The Decade Doctors

 

Written by Amy Dee Stephens in the January 2019 Issue

Decade doctors

Imagine having the same job for four, five or even six decades! Meet the Decade Doctors. Both of these medical specialists felt called to the art of healing. They each experienced incredible changes in the industry. Here, they speak candidly about their lifetime missions to help people and their sorrows at facing retirement.

Dr. Phillip Walker, Optometrist

Dr. Walker, age 74, is rather amazed by his unlikely career as an eye specialist--a career that is still going after 46 years. He wasn’t raised in a life of privilege. His mother was just fifteen when he was born, and consequently, his parents dropped out of high school. “Because of my low-income raising, my number one goal in life was to have starched shirts like the other kids at school. I wanted nice things.”

Walker’s mom worked as a receptionist for a local optometrist, so Walker thought, “Why not try for that?” His solution for moving forward was to join the Marines, which is where he found his sense of direction. He finished his service just before the Vietnam War draft and entered medical school on the GI bill. “I couldn’t believe I did it, and I was terrified,” Walker said. “We had no electronic equipment, and I did a lot of educated guessing. I was hand- writing patient records on index cards, if you can believe that.”

Early on, Walker remembers when people only came to his office for serious eye problems. He was able to make a living by seeing one or two patients a day. He also didn’t have the quarter of a million dollars in educational debt most doctors have today.

“The field has changed. We have facts, databases and predictors to work with. I’m smart enough to know that I need to keep up with technology, so I buy the latest equipment and learn how to use it. That keeps my mind active and makes me smarter. I also exercise strenuously to keep my body healthy— so I feel young.”

In 2013, when Dr. Walker decided to ease into retirement by cutting back to a few days a week, he found himself depressed. “I seriously cried one day because I couldn’t figure out who I was anymore. I was losing touch with my patients--some who’d been coming to me for 45 years!” Walker said. “I’m such a people-person, and appointments aren’t just an eye check-up, they’re a social exchange. We talk about life and problems, and sometimes, as I get older, I even find myself praying with people who are facing serious health issues. It’s very humbling.”

For the time being, Walker plans to continue seeing patients for a few more years. “My life could have gone in a very different direction, because my family couldn’t help me--but the Lord has been with me. Being a doctor has been a perfect fit and the love of my life.”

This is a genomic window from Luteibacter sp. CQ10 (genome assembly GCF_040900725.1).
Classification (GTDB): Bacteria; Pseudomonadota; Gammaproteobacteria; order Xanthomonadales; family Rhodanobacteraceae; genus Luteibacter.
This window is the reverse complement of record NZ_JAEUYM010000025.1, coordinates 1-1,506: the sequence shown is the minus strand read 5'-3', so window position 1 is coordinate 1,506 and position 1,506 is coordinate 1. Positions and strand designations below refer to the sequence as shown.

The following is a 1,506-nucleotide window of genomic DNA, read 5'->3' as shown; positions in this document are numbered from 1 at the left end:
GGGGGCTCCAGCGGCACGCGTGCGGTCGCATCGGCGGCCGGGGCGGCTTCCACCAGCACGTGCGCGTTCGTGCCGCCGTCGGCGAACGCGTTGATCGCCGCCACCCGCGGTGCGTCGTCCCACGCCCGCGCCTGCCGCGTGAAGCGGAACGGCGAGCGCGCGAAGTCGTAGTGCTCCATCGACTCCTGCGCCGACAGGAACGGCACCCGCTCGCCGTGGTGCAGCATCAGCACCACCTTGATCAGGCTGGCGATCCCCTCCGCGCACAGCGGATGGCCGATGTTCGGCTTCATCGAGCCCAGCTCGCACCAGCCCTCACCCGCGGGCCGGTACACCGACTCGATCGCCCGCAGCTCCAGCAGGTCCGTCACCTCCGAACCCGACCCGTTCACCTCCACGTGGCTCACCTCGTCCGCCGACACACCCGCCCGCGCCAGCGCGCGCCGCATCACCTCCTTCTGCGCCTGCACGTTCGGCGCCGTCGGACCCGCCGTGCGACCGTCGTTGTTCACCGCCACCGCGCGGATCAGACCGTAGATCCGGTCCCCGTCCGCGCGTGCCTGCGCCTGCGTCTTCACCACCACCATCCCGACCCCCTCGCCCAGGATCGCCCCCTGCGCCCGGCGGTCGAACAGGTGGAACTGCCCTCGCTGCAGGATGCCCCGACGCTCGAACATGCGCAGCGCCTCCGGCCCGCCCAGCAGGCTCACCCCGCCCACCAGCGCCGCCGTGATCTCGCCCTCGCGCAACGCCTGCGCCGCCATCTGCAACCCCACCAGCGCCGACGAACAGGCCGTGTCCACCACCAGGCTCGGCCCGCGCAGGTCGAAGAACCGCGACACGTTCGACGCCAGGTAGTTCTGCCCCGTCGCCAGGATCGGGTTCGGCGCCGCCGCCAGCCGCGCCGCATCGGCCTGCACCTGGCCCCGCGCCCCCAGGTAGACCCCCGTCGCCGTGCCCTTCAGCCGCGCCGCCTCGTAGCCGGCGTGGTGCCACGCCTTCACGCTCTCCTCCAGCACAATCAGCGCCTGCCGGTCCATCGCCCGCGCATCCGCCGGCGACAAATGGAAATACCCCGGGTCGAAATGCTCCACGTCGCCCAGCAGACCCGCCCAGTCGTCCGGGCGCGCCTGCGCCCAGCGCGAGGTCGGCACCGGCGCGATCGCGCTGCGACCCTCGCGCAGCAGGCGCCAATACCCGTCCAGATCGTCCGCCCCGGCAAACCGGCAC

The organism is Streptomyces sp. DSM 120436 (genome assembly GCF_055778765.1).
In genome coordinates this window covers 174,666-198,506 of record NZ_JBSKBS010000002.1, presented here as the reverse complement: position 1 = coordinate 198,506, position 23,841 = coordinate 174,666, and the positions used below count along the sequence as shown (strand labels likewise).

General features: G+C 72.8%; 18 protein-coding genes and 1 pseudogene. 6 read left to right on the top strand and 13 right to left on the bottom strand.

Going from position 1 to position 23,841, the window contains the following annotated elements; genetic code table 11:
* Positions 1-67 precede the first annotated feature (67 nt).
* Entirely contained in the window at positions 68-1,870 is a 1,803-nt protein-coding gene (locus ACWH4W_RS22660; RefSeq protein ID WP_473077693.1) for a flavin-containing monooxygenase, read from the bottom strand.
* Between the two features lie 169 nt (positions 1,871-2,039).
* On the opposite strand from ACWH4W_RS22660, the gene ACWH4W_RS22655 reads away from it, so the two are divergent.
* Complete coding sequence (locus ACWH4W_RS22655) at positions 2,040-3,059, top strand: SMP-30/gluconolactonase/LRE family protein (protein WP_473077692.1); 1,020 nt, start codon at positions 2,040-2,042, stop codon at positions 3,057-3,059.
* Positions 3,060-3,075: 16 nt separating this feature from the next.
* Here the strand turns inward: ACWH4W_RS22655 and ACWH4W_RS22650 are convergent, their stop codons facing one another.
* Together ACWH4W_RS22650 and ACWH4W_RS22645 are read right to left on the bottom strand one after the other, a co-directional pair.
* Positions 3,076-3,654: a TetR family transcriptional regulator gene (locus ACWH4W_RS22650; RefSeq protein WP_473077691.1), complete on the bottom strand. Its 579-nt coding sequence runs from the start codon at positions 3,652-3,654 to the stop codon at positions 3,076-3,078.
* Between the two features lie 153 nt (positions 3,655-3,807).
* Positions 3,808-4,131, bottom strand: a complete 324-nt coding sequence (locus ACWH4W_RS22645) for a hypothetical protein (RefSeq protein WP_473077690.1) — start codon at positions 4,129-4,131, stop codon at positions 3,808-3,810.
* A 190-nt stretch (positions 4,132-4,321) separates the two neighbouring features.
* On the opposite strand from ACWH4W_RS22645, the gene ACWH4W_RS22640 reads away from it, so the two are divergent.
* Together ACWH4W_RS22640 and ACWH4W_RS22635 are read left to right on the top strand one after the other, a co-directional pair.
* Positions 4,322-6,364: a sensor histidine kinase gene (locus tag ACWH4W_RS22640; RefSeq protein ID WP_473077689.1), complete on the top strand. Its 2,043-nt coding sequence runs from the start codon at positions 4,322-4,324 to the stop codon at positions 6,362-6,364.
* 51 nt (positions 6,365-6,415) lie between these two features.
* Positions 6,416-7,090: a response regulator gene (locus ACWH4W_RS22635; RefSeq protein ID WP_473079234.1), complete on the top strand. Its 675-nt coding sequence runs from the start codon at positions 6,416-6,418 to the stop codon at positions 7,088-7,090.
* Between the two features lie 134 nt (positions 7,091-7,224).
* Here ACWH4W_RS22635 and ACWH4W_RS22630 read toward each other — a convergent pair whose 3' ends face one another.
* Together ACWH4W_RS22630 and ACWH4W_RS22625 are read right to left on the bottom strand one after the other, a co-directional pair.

Dr. Larson Keso, Orthodontist

For 65 years, Dr. Keso peered into people’s mouths. When he graduated from dental school in 1955, he spent a few years as a general dentist in the Air Force, where he mainly pulled teeth and made dentures. “Gee,” he thought, “This is not a healing art.” So he decided to specialize in orthodontics.

In 1960, he opened his practice in Oklahoma City. He soon built his own custom-designed office made out of Oklahoma Limestone, near the new Penn Square area, and added an Edmond office twenty years later. Keso quickly saw the need for treating birth defects, particularly cleft lip and cleft palate. Little was known or being done back then, so he helped organize a team to develop treatments. Team members volunteered their services at the children’s hospital, using their own supplies and instruments. 

Keso felt strongly that Oklahoma needed to build a College of Dentistry—so he gathered a committee of colleagues. “But we didn’t know how to start a dental college,” Keso said. He met with people, visited other schools, and was appointed as chairman until the OU College of Dentistry was actually established. 

When Keso decided to retire, he transitioned his practice over to his associate Dr. Mark Felton. Facing retirement was hard for such a dedicated doctor. Last year, at the age of 92, he briefly returned to work when Dr. Felton passed away unexpectedly. “I was faced with the moral obligation of several hundred patients needing care, so I jumped back in until someone else could take over.”

Keso is adjusting to his slower pace, but he can’t completely remove himself from the career of his life. He remains active with the dental college as a faculty member, teaching academic seminars. “I’ll never regret going into orthodontics. I’ve enjoyed every minute of it.” 

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